I have studied under surival experts, hiked with Scouts, worked with former pararescue people and learned through dumb luck along with a few bits of wisdom gathered through living life. This qualifies me by far as no expert but does give me the opinion that most outdoors enthusiasts are not prepared for the outdoors.
This list of ten items will provide the ability for you to prepare for an outdoor experience that turns into a survival situation. It is ultimately up to you to use the first item in the list to construct the survival equipment that best suits your enviroment and yourself. If there is one item I do hope you get from this it is the first item.
The reality is, the items could fluctuate based on the terrain your are in. Your brain is the one item that remains as number one.
If I have missed anything in this list, please comment on it. No, I'm not including the personal locator beacon. Most people are not going to buy this even though it is handy.
Your brain needs to be filled. This is called preparation. Before you plan for the trek, you need to prepare for a survival situation. Take a wilderness first aid course or at least study it. Learn how to catch fish and not with a rod and reel. Learn how to use a snare and deadfall. These are important methods for situations where you may be in the bush for an extended period of time. Learn the local plants; edible and non. Learn different methods of starting a fire. Learn how to make a shelter, getting water, signaling, staying warm and how to use a map and compass. Practice this. Yeah, I know some laws prevent you from properly testing.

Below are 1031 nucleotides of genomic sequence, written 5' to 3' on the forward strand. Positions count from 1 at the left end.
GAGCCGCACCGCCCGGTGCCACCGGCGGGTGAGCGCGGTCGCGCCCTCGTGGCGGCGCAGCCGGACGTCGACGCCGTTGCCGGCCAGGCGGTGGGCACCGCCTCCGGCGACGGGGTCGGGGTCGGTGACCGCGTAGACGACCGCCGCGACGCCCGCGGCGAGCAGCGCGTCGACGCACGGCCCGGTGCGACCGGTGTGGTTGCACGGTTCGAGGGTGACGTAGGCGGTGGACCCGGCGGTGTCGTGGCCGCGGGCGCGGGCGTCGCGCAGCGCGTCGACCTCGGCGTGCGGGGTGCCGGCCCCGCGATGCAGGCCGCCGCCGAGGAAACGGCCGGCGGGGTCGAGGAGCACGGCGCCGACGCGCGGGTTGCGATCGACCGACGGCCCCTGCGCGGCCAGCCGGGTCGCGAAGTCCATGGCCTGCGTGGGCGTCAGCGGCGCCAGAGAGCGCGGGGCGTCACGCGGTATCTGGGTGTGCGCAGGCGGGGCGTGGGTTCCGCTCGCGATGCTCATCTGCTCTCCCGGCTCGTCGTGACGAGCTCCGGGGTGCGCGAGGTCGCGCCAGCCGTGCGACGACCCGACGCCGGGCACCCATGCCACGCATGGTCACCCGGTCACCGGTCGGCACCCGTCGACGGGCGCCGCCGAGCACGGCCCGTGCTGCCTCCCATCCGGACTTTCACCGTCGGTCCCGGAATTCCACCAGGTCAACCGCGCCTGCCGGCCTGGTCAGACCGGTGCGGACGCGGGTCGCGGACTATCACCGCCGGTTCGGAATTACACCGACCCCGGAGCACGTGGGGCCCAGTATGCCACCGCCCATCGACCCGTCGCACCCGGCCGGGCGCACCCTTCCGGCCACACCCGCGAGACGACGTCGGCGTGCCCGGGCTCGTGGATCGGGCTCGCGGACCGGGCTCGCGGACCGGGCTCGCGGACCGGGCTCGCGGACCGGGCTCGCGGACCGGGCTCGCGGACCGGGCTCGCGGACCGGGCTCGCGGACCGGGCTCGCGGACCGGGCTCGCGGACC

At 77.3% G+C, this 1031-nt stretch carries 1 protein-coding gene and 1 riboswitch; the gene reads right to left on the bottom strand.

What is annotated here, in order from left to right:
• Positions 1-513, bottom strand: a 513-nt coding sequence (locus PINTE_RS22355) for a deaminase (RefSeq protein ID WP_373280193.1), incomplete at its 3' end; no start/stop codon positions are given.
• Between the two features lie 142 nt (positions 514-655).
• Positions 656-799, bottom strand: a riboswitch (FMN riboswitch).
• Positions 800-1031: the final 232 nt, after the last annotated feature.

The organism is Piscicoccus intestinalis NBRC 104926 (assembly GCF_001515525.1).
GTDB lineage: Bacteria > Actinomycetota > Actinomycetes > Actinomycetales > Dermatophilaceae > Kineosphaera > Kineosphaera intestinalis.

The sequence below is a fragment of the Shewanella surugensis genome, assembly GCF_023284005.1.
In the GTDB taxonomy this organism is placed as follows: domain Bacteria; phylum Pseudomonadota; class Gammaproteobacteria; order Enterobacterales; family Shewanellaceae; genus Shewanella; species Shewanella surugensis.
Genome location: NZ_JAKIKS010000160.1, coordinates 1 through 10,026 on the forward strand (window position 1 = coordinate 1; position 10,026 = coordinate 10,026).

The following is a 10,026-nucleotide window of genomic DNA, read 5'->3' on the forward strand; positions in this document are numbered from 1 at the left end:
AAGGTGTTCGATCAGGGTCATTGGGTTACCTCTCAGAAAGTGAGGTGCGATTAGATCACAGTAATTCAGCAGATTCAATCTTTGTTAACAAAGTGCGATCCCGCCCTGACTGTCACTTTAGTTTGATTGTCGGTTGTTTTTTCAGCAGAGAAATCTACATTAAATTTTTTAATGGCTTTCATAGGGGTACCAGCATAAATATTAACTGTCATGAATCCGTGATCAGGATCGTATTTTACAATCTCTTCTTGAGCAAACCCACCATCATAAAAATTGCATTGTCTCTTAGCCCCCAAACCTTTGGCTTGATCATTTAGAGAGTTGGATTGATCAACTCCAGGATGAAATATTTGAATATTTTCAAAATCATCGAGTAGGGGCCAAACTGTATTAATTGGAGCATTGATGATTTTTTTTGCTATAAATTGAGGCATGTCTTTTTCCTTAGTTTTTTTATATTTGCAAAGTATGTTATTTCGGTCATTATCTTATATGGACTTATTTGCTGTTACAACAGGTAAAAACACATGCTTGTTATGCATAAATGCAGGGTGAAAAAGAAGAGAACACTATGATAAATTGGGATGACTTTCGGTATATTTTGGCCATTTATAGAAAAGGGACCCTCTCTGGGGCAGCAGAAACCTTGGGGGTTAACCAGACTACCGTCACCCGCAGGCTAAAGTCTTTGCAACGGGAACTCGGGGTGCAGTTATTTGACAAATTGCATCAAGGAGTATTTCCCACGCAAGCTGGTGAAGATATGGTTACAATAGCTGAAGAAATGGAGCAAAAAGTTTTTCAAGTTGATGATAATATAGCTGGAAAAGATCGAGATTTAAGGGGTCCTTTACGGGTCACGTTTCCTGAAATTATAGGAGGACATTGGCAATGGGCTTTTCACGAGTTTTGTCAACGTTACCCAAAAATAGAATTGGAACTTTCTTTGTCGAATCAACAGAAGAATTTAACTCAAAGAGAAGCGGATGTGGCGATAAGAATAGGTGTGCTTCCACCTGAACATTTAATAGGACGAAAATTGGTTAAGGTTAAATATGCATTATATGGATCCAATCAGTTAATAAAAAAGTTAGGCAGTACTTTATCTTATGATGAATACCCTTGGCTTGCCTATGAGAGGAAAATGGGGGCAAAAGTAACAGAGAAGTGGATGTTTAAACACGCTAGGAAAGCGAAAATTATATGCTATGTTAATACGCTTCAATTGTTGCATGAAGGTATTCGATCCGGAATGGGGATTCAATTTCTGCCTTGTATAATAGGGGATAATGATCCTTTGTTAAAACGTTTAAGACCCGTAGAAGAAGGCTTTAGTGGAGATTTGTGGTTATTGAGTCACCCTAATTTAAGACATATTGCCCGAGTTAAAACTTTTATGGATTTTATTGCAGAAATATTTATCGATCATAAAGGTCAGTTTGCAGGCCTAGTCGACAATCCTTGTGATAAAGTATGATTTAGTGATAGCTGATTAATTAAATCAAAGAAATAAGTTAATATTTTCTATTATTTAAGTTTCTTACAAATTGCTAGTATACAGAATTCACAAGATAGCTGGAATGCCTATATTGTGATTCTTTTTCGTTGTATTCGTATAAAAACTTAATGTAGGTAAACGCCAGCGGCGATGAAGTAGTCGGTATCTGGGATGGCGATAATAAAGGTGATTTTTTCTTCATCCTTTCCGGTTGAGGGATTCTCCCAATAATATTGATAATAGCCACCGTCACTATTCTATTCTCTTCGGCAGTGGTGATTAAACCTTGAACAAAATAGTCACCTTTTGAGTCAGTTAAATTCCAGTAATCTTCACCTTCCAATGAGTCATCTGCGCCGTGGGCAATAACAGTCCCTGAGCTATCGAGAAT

Next we fill the tool chest with information about your trek. Study maps and talk to people to learn of roads, rivers, hills and any other item in the area. NOTIFY people of where you are going, when you are going and when you plan to return. Take another person with you.
To sum up, educate yourself. This will prepare you when a survival situation occurs. Without education and proper mental preparedness, the following items may be of no use.
Yes, this little item may stop a more seriious situation from happening. If you are injured and can not walk, no other item will be as valuable as the whistle.
Three blows of the whistle followed by a pause of a minute and then repeated is the recognised distress signal.
There are many true stories floating of dead people being found a short distance from a trail and stories from survivors that state if they had a whistle their rescue would have happened sooner.
This item may not be high on everyone's list, and it may not be needed if you're quickly found. I'm going by the fact that you properly prepared your brain.
The plastic bottle should not be discounted. You can boil water using this 'pop' bottle. One method is to suspend the bottle, filled with water, over the fire. Make sure it is above the fire so as not to melt the bottle. There is a second method too! This method is to first fill the bottle with water. Heat small stones or pebbles in a fire. Place the stones, one at a time, in the bottle. Eventually it should boil the water. Try these methods.